Every day this week, a historic series of four-page pullouts is packed with inspiring stories and advice from the archives of our essential good health section.
Today, the long battle to fight heart disease began in 2007 with an interview with the late Sir Roger Moore. The star talked about finding out she had heart disease after she collapsed on stage in a Broadway production.
He used his celebrity clout to lobby for greater awareness of bradycardia (an abnormally slow heart rhythm). Sir Roger died of cancer in 2017.
Sir Roger Moore’s famously dry wit does not leave him, even as he contemplates how he has faced death and undergone several medical procedures.
‘I have some pieces in sample jars around the world,’ he says. ‘I hope I will have enough to put in my coffin when I die.’
He battles imaginary enemies in the 1960s TV series The Saint, The Persuader! in the 1970s, and later as the star of seven James Bond films.
Offscreen he has had to fight for his life many times. He came close to death as a little boy after contracting double pneumonia in the pre-antibiotics era. Suffering from prostate cancer in 1993, he faced his own mortality and made life-changing decisions as a result.
And he was diagnosed with a fatal slow heartbeat after falling on stage four years ago.
Sir Roger says, ‘I was told that I could die at any time and that I would have to have a life-saving cardiac pacemaker installed the very next day.
He blacked out without warning during his star turn in The Play What I Wanted, the Morecambe and Wise tribute show, on Broadway in May 2003.
The star talks about finding out she has heart disease after she collapses on stage in her Broadway production
‘We were doing a song-dance number. I went to say my line at the end of the dance and then I thought: ‘Where did the wind go’? I heard a bang, my head hitting the stage as I head-first, but luckily my scalp was protected by the wig I was wearing.
‘After a little water, I started feeling better and decided to go on with the show. I felt very brave and as I went back, I felt an added joy.’
Although he makes fun of it now, he was unintentionally risking his life by not getting immediate treatment. He didn’t feel that his heart had stopped for several seconds.
ECG tests, which show how electrical signals travel through the heart, were suffering from established Sir Roger bradycardia, or an abnormally slow heart rhythm—below 60 beats per minute.
The condition prevents the body from getting enough oxygen and nutrients to function properly.
It is more common in older people when the body’s natural pacemaker cells in the heart can stop working properly.
ECG tests, which show how electrical signals travel through the heart, were suffering from established Sir Roger bradycardia, or an abnormally slow heart rate—less than 60 beats per minute
Symptoms may include dizziness, fatigue and shortness of breath. But Sir Roger had none of them and the first time he felt something was wrong he fainted.
Sitting in a hospital in New York, he took a phone call from his California cardiologist, who had an alarming news.
‘I said I was planning to leave America and he warned me not to get on the plane because I could die at any time.’ Sir Roger was transferred to Beth Israel Deaconess Medical Center in Boston where an artificial heart pacemaker was implanted the next day.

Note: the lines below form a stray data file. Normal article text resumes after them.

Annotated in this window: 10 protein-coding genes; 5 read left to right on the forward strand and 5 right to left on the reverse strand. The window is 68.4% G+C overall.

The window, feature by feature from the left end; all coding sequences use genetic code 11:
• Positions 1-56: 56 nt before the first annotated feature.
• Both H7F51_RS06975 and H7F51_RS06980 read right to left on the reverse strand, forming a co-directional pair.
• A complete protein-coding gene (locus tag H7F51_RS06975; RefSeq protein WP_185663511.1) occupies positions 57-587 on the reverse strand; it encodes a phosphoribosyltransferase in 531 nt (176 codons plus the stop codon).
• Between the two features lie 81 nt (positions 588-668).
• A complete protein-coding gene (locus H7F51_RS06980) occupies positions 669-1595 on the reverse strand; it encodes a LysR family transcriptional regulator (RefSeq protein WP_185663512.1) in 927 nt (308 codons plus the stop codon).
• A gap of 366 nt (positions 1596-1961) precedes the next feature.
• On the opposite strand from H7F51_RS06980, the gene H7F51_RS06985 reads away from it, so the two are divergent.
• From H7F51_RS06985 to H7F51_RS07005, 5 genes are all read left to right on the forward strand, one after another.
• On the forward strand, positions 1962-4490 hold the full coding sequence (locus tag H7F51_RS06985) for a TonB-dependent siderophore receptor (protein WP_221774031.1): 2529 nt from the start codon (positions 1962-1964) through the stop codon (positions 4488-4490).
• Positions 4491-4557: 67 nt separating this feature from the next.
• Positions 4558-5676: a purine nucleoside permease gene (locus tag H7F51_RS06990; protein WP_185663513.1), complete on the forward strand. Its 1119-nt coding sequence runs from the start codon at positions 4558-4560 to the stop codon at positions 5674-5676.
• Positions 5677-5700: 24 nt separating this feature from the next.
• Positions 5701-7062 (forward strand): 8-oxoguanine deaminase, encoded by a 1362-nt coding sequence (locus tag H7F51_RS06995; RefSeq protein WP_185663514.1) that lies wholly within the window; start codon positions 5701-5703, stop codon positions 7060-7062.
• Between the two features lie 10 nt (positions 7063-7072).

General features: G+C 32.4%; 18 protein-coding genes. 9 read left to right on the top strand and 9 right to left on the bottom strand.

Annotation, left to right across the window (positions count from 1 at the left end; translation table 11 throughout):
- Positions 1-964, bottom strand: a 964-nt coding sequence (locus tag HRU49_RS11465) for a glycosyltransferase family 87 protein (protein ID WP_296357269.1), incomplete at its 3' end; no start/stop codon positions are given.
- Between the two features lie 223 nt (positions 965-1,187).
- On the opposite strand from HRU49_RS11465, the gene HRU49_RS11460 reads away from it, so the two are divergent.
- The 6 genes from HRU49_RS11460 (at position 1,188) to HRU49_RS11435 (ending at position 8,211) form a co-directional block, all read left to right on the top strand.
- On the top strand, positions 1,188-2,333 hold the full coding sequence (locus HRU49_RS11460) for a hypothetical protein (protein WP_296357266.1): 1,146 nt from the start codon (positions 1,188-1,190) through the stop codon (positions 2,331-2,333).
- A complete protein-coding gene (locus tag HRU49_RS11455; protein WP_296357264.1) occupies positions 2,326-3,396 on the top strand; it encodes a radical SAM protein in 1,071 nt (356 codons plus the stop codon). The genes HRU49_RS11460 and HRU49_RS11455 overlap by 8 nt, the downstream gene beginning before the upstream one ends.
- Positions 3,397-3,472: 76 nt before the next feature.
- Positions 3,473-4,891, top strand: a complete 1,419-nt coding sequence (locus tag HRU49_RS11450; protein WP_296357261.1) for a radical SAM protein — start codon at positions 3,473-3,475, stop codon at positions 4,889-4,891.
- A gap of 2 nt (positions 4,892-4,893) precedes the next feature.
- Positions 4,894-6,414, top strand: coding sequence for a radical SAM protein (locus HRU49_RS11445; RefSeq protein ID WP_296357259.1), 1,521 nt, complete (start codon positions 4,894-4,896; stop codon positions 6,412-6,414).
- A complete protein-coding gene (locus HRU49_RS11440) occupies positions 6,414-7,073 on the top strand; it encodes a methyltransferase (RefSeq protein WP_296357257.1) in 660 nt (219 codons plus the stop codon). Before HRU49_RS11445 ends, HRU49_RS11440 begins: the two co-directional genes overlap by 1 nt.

When the pacemaker detects that the wearer’s heart rate has dropped, it sends an electrical signal, which causes the heart to contract.
In heart patients with the need to avoid general anesthesia, the pacemaker is usually inserted under local anaesthetic. Sir Roger was about 76 years old at the time and remembers feeling nervous.
Shortly after, he met Sir Elton John, who also has a cardiac pacemaker. ‘I told Elton that I would have a zip fastener so they could change the battery.’
Elton countered with even greater vanity. ‘She said she had a diamond-studded zip.’
Joking aside, without a cardiac pacemaker, which is usually replaced when the battery runs out, between five and seven years, Sir Roger is unlikely to survive more than two years as there is no other reliable one for his condition. There was no treatment.
He recalls: ‘I was told that if I had it 30 years ago, I would have died. A serious thought.’
Now, Sir Roger is the patron of STARS (The Syncope Trust and the Reflex Anoxic Seizures Charity), which provides support on syncope – mysterious blackouts – and reflex anoxic seizures, the latter experienced mostly by children, which can damage their hearts and lungs. stop. up to 30 seconds.
“I was lucky to have a quick diagnosis in America otherwise, I couldn’t be here,” he said.
How to survive a heart attack: Two men enter A&E with chest pains – but only one survives. Difference? his first few minutes in the hospital
17 May 2016
by Thea Jordan
Every seven minutes someone will have a heart attack in the UK. They occur when the blood supply to the heart muscle is partially or completely blocked, and is always a life-threatening emergency.
In England, about 50,000 men and 32,000 women suffer a heart attack each year, and about a third will die. Quality of care in the first few hours can mean the difference between life and death.
However, while survival rates have doubled since the 1970s, there are worrying signs of a growing gap between the care given to the most critically ill patients in specialized heart centers and the care provided at A&E, where Most ‘walking’ heart attack victims end up dying. .
The most serious type of heart attack occurs when the blood supply to a part of the heart is completely cut off.
Symptoms are typically severe chest pain that radiates to the jaw, shoulders, and arms, as well as heavy sweating and breathlessness.
Less severe heart attacks may cause angina-like symptoms (chest pain or discomfort, nausea, dizziness) that come and go. However, all can be fatal….